In recent years, the conventional wisdom surrounding the inheritance of health conditions has been challenged by groundbreaking research in the field of functional medicine. Contrary to the widely held belief that certain diseases or health conditions are passed down genetically, a new perspective has emerged, suggesting that the key to understanding and preventing ailments may lie in our nutritional deficiencies.
During a recent podcast with Joe Rogan, Gary Brecka, a prominent figure in the field of functional medicine, emphasized the correlation between mineral deficiencies and common health issues. According to Brecka, the majority of pathology and disease as we know it today are due to nutrient deficiencies—a lack of essential raw materials in the human body. Conditions often attributed to aging, such as weight gain, water retention, lack of sleep, poor focus and concentration, lack of waking energy, and hormone imbalances, may actually be manifestations of nutrient deficiencies rather than inherent pathologies. This perspective challenges the prevailing notion that genetics is the primary driver of these conditions and suggests that our bodies are not inherently flawed but are, in fact, deprived of vital nutrients.
During his eight years of education, Brecka took a number of plant biology classes where he learned that botanists, when faced with a struggling plant, instinctively examine the soil to identify nutrient deficiencies rather than looking at the leaves. This approach, surprisingly absent in human healthcare, has led Brecka to question why we don’t apply the same principle to our own species.
Much like the process of refining crude oil into gasoline for our cars, the human body undergoes a similar transformation with the nutrients it receives. In the intricate machinery of the human body, there is not a single compound that remains in its original form upon entry. The food and nutrients we intake need to be processed and transformed into a format that our bodies can utilize effectively. This conversion process is known as methylation. Failure to accomplish methylation results in a deficiency that is at the root of many prevalent health issues.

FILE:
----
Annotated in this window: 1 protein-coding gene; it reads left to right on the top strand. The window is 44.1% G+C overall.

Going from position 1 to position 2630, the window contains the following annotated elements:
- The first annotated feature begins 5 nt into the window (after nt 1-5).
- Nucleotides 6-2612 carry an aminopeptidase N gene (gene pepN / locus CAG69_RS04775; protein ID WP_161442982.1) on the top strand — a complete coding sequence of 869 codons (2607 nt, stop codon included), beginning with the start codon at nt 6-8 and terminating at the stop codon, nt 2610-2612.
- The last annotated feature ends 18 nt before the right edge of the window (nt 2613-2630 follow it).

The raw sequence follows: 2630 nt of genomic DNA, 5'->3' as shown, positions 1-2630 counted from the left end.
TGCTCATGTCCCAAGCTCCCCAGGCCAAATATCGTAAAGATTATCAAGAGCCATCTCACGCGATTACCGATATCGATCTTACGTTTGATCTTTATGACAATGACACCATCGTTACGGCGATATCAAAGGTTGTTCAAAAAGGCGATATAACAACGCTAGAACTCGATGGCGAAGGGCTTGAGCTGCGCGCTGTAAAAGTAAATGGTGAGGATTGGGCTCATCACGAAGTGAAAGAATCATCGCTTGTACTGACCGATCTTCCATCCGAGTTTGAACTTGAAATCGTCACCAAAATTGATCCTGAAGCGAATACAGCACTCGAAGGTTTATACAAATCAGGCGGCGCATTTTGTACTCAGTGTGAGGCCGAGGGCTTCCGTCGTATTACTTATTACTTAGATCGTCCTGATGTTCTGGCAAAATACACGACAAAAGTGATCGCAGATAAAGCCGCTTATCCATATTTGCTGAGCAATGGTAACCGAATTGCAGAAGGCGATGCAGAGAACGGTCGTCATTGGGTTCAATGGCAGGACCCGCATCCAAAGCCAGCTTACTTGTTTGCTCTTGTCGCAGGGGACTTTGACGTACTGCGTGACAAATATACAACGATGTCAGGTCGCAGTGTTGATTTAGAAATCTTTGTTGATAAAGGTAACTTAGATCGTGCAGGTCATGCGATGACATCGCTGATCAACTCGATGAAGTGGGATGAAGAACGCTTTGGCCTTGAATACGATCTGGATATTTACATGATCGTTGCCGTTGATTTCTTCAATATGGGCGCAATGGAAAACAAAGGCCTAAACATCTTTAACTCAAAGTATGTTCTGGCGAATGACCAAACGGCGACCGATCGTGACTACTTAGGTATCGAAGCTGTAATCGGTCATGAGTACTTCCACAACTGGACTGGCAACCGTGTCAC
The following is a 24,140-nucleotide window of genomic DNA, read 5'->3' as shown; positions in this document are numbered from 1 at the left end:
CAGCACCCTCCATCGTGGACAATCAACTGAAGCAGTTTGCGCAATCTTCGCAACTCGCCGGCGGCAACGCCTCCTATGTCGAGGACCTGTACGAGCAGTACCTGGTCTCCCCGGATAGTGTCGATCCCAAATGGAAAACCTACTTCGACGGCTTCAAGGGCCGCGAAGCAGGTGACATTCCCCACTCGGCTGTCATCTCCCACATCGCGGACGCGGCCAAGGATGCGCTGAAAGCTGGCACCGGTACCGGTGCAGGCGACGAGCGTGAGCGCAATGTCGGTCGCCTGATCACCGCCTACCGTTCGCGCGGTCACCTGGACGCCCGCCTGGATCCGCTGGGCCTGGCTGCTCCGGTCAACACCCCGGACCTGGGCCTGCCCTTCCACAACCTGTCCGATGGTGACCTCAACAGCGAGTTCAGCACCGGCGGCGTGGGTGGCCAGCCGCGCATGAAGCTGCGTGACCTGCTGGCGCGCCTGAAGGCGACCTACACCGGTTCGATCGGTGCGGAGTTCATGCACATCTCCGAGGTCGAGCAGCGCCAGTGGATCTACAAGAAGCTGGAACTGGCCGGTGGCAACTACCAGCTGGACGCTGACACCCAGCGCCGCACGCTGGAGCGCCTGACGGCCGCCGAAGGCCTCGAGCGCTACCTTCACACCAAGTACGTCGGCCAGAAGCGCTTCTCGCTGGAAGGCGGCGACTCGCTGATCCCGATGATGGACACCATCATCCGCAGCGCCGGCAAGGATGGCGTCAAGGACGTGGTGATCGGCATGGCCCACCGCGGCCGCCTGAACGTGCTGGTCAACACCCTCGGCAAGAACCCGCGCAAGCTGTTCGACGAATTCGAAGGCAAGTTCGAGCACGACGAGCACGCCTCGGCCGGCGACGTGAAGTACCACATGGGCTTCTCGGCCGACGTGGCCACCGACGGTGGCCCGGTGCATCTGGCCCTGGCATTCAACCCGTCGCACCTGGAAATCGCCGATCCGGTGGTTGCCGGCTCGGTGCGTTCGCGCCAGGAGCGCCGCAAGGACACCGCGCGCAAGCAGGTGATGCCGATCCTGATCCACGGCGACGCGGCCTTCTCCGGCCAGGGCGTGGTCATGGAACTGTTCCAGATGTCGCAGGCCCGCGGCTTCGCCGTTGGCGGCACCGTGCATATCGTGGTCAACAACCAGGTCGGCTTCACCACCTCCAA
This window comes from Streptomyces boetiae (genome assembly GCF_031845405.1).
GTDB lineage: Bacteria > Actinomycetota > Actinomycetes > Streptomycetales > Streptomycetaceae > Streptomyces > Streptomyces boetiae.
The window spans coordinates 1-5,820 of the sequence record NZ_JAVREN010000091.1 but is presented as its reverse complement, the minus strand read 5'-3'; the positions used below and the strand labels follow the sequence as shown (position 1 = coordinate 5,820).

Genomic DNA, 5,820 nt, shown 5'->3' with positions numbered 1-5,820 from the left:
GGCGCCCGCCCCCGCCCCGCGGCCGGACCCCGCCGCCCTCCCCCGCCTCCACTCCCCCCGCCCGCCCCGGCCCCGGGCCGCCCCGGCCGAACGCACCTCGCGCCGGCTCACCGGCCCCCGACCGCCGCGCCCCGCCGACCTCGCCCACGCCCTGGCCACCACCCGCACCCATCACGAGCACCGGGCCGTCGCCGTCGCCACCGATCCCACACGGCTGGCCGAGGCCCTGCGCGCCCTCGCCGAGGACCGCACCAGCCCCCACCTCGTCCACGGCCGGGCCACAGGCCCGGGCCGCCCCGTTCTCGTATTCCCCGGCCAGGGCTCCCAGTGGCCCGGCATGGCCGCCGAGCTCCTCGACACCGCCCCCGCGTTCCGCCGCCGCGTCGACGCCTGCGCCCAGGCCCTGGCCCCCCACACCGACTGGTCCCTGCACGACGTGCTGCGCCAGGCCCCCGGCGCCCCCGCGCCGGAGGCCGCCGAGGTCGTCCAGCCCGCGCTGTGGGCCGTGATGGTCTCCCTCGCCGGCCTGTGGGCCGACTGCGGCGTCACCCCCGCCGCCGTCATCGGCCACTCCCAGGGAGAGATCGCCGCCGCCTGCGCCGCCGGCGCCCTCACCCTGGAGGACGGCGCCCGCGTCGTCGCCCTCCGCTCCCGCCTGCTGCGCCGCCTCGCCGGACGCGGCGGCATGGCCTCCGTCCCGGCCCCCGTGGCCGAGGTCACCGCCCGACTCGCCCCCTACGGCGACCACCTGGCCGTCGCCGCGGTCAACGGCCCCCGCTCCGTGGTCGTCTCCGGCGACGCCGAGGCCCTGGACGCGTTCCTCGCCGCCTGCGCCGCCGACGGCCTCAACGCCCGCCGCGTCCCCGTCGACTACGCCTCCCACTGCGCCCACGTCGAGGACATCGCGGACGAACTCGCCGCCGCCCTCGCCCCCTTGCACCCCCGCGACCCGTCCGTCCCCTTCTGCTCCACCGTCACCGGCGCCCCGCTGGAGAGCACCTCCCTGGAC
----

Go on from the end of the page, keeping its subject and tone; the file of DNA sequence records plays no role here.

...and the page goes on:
Governing this process are numerous genes, each playing a role in ensuring that the body can refine nutrients effectively. The tendency for certain health conditions to run in families is often attributed to genetic inheritance. However, it’s not the disease itself that passes from generation to generation; rather, it’s the inability to refine raw materials effectively. This genetic legacy sets the stage for deficiencies that, over time, can contribute to the development of diseases.
Let’s take the example of hypertension or high blood pressure. Nearly half of Americans ages 20 years and up – or more than 122 million people – have high blood pressure, according to a 2023 report from the American Heart Association. In the conventional approach to managing high blood pressure, medications are often prescribed without investigating the underlying cause. In fact, 85 percent of high blood pressure diagnoses are labeled as idiopathic, meaning their origin is unknown.
However, elevated levels of homocysteine, an amino acid in the bloodstream, have been linked to hypertension. While everyone has homocysteine in their blood, some individuals may struggle to break it down and convert it into a harmless amino acid called cystathionine. When homocysteine levels rise due to this breakdown deficiency, it becomes a highly inflammatory substance in the body. This inflammation can irritate the inner lining of arteries, potentially causing constriction and contributing to hypertension. Genetic mutations, such as those in the MTR or MTRR genes, can compromise the enzymes responsible for breaking down homocysteine, leading to high blood pressure even when traditional tests show a healthy heart.
After reading thousands of medical records, Brecka and his team found that patients exhibiting elevated homocysteine levels and hypertension could benefit from a straightforward, over-the-counter amino acid known as trimethylglycine (TMG). This strategic supplementation effectively compensated for the genetic deficiency or absence of the requisite code to metabolize homocysteine. The administration of TMG led to a notable restoration of hypertensia levels, bringing them back within the bounds of optimal health.
By drawing parallels between plant biology and human health, Brecka encourages a reevaluation of the factors contributing to common ailments. The realization that many pathologies and diseases are, in fact, often nutrient deficiencies underscores the importance of providing the human body with the raw materials it needs to function optimally. Stay tuned next week as we discuss more!